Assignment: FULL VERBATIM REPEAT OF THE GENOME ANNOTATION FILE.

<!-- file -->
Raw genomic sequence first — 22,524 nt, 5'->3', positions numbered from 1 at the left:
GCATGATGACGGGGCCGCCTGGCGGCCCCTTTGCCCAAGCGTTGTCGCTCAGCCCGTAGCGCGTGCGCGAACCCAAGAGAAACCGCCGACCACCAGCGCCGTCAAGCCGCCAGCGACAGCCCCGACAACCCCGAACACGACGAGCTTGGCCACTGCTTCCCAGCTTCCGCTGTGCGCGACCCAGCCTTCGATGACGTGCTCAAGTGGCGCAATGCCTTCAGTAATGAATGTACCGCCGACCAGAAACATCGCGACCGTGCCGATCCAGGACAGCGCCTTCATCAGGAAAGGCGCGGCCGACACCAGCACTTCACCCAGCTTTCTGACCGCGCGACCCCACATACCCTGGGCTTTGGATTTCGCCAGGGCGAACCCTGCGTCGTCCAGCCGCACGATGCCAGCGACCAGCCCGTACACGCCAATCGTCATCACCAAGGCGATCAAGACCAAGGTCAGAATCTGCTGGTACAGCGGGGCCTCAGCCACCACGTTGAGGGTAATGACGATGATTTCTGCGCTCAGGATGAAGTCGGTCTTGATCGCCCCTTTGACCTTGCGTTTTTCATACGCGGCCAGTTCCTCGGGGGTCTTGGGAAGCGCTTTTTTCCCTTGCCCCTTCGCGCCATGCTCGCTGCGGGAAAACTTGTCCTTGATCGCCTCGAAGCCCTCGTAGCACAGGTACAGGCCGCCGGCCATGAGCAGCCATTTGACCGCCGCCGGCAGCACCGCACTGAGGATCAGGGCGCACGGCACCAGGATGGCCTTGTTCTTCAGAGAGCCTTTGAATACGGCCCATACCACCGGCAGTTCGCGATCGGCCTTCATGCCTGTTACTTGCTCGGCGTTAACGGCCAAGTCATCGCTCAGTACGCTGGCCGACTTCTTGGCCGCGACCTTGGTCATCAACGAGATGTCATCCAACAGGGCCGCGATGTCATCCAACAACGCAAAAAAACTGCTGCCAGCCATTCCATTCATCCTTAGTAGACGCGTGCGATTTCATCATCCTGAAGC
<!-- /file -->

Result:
Raw genomic sequence first — 22,524 nt, 5'->3', positions numbered from 1 at the left:
GCATGATGACGGGGCCGCCTGGCGGCCCCTTTGCCCAAGCGTTGTCGCTCAGCCCGTAGCGCGTGCGCGAACCCAAGAGAAACCGCCGACCACCAGCGCCGTCAAGCCGCCAGCGACAGCCCCGACAACCCCGAACACGACGAGCTTGGCCACTGCTTCCCAGCTTCCGCTGTGCGCGACCCAGCCTTCGATGACGTGCTCAAGTGGCGCAATGCCTTCAGTAATGAATGTACCGCCGACCAGAAACATCGCGACCGTGCCGATCCAGGACAGCGCCTTCATCAGGAAAGGCGCGGCCGACACCAGCACTTCACCCAGCTTTCTGACCGCGCGACCCCACATACCCTGGGCTTTGGATTTCGCCAGGGCGAACCCTGCGTCGTCCAGCCGCACGATGCCAGCGACCAGCCCGTACACGCCAATCGTCATCACCAAGGCGATCAAGACCAAGGTCAGAATCTGCTGGTACAGCGGGGCCTCAGCCACCACGTTGAGGGTAATGACGATGATTTCTGCGCTCAGGATGAAGTCGGTCTTGATCGCCCCTTTGACCTTGCGTTTTTCATACGCGGCCAGTTCCTCGGGGGTCTTGGGAAGCGCTTTTTTCCCTTGCCCCTTCGCGCCATGCTCGCTGCGGGAAAACTTGTCCTTGATCGCCTCGAAGCCCTCGTAGCACAGGTACAGGCCGCCGGCCATGAGCAGCCATTTGACCGCCGCCGGCAGCACCGCACTGAGGATCAGGGCGCACGGCACCAGGATGGCCTTGTTCTTCAGAGAGCCTTTGAATACGGCCCATACCACCGGCAGTTCGCGATCGGCCTTCATGCCTGTTACTTGCTCGGCGTTAACGGCCAAGTCATCGCTCAGTACGCTGGCCGACTTCTTGGCCGCGACCTTGGTCATCAACGAGATGTCATCCAACAGGGCCGCGATGTCATCCAACAACGCAAAAAAACTGCTGCCAGCCATTCCATTCATCCTTAGTAGACGCGTGCGATTTCATCATCCTGAAGC